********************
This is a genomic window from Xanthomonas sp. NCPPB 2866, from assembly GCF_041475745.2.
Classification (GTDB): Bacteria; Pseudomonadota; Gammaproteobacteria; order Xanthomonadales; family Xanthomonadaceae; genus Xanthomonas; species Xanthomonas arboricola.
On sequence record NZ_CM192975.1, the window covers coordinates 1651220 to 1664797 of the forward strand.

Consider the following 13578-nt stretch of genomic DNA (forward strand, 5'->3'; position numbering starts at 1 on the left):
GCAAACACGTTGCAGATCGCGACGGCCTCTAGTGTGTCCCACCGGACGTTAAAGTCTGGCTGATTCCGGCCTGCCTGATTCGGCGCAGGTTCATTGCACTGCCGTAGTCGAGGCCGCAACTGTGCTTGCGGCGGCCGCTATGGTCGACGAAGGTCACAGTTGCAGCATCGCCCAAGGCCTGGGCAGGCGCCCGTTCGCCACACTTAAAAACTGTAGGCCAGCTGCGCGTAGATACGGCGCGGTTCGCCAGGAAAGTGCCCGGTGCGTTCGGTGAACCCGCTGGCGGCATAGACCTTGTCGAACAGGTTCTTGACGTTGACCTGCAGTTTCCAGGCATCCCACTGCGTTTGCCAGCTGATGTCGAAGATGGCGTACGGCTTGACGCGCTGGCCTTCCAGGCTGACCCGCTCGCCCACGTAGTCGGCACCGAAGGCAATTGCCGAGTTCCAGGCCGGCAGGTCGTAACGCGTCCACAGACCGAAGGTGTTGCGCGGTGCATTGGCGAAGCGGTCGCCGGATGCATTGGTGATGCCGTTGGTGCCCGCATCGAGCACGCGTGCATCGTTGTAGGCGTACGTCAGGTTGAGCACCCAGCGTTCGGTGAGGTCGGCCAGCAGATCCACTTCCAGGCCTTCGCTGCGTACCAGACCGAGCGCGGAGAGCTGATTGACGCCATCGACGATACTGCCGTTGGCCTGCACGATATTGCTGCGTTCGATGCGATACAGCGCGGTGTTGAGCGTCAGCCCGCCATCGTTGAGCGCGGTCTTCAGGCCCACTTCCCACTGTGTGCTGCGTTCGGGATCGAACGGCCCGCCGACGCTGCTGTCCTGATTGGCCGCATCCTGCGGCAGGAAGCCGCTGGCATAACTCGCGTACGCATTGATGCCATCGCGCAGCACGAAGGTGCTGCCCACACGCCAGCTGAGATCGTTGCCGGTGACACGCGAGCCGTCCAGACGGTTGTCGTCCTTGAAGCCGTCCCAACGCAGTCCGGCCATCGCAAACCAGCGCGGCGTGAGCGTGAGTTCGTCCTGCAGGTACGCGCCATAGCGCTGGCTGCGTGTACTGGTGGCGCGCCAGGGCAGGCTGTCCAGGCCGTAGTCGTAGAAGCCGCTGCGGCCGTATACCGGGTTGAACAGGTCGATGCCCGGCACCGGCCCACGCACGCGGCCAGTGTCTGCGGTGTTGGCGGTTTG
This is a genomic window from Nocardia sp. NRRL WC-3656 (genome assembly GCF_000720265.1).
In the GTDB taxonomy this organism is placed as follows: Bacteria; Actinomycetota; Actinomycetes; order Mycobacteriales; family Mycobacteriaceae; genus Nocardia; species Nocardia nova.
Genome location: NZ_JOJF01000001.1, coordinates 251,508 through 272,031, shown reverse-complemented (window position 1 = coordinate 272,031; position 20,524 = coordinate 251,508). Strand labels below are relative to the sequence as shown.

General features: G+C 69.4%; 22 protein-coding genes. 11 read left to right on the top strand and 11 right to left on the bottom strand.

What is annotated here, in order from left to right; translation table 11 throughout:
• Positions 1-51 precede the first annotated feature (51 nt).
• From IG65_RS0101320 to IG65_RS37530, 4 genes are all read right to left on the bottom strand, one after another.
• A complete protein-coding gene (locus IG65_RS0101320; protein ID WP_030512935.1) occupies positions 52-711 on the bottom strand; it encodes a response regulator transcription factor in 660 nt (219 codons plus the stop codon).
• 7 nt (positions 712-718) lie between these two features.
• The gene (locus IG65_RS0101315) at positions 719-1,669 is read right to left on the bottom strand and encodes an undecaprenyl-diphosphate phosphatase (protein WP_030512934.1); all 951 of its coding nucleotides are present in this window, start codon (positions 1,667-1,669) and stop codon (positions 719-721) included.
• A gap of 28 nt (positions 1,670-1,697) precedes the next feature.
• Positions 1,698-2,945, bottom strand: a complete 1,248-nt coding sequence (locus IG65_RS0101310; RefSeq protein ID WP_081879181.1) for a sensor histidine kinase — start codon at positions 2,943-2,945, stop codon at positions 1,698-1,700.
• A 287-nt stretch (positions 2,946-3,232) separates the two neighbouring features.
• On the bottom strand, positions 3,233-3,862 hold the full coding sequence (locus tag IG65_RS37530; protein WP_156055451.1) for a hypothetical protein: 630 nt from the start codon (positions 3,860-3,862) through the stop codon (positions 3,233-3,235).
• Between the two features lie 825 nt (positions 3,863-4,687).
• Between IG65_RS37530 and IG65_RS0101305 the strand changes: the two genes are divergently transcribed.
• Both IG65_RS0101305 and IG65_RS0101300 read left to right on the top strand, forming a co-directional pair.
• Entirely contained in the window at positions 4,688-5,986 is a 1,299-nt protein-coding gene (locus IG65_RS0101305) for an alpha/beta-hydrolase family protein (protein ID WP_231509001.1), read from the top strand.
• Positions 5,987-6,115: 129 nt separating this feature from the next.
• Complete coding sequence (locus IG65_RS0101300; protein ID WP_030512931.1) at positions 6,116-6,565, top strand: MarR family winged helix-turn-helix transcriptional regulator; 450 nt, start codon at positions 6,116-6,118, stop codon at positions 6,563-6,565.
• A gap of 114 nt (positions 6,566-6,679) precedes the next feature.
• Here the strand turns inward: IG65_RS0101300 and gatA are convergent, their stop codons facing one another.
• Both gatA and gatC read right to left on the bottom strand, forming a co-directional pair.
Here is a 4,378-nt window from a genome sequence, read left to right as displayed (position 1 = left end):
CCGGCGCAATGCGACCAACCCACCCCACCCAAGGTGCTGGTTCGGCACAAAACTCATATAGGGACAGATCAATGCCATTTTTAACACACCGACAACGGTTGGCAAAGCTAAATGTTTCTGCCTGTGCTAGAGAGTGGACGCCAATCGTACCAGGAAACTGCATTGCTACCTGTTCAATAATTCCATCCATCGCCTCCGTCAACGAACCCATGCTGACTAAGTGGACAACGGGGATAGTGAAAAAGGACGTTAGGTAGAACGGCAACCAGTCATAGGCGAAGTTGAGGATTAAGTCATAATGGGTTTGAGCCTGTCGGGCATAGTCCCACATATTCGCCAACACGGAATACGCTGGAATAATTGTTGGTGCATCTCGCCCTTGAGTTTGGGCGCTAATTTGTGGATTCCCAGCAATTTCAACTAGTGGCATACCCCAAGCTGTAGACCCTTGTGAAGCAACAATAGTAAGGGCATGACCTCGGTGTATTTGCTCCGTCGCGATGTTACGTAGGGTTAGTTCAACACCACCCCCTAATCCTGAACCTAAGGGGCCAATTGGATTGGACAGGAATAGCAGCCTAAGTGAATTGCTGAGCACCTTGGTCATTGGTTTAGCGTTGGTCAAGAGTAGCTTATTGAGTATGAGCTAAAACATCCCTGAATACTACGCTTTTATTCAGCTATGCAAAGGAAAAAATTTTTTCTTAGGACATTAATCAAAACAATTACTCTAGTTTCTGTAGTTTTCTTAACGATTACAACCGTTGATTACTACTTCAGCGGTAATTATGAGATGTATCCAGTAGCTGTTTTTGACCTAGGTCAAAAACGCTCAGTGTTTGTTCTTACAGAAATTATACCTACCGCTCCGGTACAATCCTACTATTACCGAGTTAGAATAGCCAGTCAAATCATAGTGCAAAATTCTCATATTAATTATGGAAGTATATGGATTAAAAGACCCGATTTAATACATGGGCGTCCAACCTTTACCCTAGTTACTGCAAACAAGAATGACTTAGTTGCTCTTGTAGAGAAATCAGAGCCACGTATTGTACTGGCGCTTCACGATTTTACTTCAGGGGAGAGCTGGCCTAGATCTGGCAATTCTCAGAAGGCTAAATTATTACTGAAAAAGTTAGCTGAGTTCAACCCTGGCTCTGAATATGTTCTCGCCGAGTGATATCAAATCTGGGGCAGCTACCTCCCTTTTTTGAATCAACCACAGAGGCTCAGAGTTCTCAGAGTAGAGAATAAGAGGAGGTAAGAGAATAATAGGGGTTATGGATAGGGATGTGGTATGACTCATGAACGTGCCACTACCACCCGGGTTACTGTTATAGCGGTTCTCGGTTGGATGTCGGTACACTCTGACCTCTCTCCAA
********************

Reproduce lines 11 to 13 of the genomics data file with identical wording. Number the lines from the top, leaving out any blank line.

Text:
• Positions 1-51 precede the first annotated feature (51 nt).
• From IG65_RS0101320 to IG65_RS37530, 4 genes are all read right to left on the bottom strand, one after another.
• A complete protein-coding gene (locus IG65_RS0101320; protein ID WP_030512935.1) occupies positions 52-711 on the bottom strand; it encodes a response regulator transcription factor in 660 nt (219 codons plus the stop codon).